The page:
A unique feature of this second embodiment of the invention is illustrated in FIGS. 9, 10, and 11. As previously mentioned, the frame 44 is comprised of a plurality of interlocking tubular members 46. In the specific embodiment shown, the frame 44 is in the configuration of a square with rounded corners. This configuration is created by using four identical tubular members 46, each having the configuration shown in FIG. 10. Specifically, each tubular member 46 comprises a length of hollow, tubular material (e.g., a lightweight metal, such as aluminum) having an arcuate bend 72 near one end. The bend 72 thus provides the member 46 with a first, relatively long straight segment 74, and a second, relatively short straight segment 76, at substantially a right angle to each other. A short rod 78 is fastened into the open end of either one of the segments, by means such as plug welds 80 (FIG. 11). In the specific embodiment shown, the rods 78 are fastened into the ends of the short segments 76 of the tubular members 46; the rods can, however, all be fastened into the ends of the long segments 74. It is only important that the rods be fastened into the ends of the same segments in all of the tubular members 46 forming a frame 44, so that all of the tubular members in a frame are identical.
As best shown in FIG. 11, the rods 78 provide means for detachably interconnecting the tubular members 46. Specifically, each rod has a first end 82 which is fixed into one end of a first tubular element 46 (as by the plug welds 80), and a second end 84 that protrudes from the end of that tubular element. The protruding end 84 of the rod 78 thus forms a male connecting element that can be removably inserted into a female connecting element provided by a hollow open end 86 of an adjoining second tubular element 46. In this fashion, the four tubular elements 46 can be detachably interconnected to one another to form the closed frame 44.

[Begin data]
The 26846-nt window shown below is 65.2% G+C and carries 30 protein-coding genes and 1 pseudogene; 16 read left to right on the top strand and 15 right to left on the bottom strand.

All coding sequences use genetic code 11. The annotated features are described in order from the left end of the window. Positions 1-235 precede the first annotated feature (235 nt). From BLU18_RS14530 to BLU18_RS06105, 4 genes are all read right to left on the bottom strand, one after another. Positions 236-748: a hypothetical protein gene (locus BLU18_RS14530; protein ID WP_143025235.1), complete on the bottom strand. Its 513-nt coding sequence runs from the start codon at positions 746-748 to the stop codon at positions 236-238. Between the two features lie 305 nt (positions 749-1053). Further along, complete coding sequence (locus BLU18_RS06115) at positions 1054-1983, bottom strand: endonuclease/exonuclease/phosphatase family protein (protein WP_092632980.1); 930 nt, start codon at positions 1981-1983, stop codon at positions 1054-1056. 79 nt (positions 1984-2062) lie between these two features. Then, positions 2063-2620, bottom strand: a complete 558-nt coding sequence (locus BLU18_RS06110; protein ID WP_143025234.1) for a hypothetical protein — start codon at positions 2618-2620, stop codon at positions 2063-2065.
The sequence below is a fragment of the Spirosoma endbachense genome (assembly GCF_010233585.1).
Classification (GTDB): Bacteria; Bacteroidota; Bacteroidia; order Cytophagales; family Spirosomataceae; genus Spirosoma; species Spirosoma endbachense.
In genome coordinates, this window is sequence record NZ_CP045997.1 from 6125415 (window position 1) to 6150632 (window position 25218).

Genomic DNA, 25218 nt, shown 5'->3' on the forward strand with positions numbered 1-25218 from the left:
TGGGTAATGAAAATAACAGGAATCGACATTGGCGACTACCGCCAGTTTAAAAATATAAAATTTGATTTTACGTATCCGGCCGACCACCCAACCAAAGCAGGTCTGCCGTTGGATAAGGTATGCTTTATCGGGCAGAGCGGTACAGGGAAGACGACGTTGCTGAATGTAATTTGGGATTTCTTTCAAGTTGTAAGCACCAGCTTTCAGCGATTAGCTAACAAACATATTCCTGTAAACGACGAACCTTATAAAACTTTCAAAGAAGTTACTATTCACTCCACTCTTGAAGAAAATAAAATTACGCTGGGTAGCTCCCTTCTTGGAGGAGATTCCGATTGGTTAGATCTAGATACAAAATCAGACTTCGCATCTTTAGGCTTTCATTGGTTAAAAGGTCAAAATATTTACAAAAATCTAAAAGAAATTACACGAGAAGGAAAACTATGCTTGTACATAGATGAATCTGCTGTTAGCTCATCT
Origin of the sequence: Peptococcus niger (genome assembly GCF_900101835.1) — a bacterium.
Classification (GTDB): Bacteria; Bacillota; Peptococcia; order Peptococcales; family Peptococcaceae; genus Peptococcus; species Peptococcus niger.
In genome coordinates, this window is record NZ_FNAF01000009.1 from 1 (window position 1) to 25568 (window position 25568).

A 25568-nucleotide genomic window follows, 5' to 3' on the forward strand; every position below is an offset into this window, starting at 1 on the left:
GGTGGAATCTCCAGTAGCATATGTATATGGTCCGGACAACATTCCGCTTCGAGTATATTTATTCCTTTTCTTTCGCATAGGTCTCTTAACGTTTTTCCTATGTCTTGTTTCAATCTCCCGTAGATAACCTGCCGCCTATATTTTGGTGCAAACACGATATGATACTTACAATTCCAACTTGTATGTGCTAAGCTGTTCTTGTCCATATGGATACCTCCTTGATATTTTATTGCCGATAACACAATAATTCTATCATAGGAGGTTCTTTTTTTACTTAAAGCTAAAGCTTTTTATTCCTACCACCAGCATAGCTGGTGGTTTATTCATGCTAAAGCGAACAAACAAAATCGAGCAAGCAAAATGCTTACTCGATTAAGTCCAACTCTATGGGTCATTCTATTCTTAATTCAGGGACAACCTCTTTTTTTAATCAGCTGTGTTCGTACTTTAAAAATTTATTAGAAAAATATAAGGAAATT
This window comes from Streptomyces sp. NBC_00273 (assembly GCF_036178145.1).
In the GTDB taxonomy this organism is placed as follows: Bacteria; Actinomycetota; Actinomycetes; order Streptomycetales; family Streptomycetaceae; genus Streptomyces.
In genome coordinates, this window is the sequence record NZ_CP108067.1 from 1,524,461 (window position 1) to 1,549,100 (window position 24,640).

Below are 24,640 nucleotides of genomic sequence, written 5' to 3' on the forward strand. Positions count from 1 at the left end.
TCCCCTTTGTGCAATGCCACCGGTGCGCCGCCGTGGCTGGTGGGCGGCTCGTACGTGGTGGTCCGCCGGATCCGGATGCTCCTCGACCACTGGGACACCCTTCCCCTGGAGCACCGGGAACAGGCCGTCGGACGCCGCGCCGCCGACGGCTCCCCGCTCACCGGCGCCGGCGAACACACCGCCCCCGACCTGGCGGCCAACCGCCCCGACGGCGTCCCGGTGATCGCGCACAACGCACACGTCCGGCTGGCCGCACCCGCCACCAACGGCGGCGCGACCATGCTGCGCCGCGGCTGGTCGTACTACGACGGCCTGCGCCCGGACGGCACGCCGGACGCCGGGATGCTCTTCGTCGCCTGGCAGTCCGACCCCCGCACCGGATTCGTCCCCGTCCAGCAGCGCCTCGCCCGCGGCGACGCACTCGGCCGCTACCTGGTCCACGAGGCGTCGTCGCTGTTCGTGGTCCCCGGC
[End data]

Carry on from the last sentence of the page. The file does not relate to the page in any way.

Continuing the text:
Although the male connecting elements have been described as solid rods 78, they can also be in the form of short lengths of hollow tubular material. In either case, the outside diameter of the male connecting element must be slightly less than the inside diameter of the tubular elements 46, to assure a firm, but detachable, engagement therebetween.
The construction described above allows the invention to be easily assembled and disassembled for transportation. Thus, when the receptacle is emptied of sand, the side-forming piece of material 50 is simply unfastened from the frame 44 and folded up, along with the apron 64 and the bottom-forming piece 60. The four tubular elements 46 are then detached from one another. Thus disassembled, the device can be easily transported and reassembled at a new location.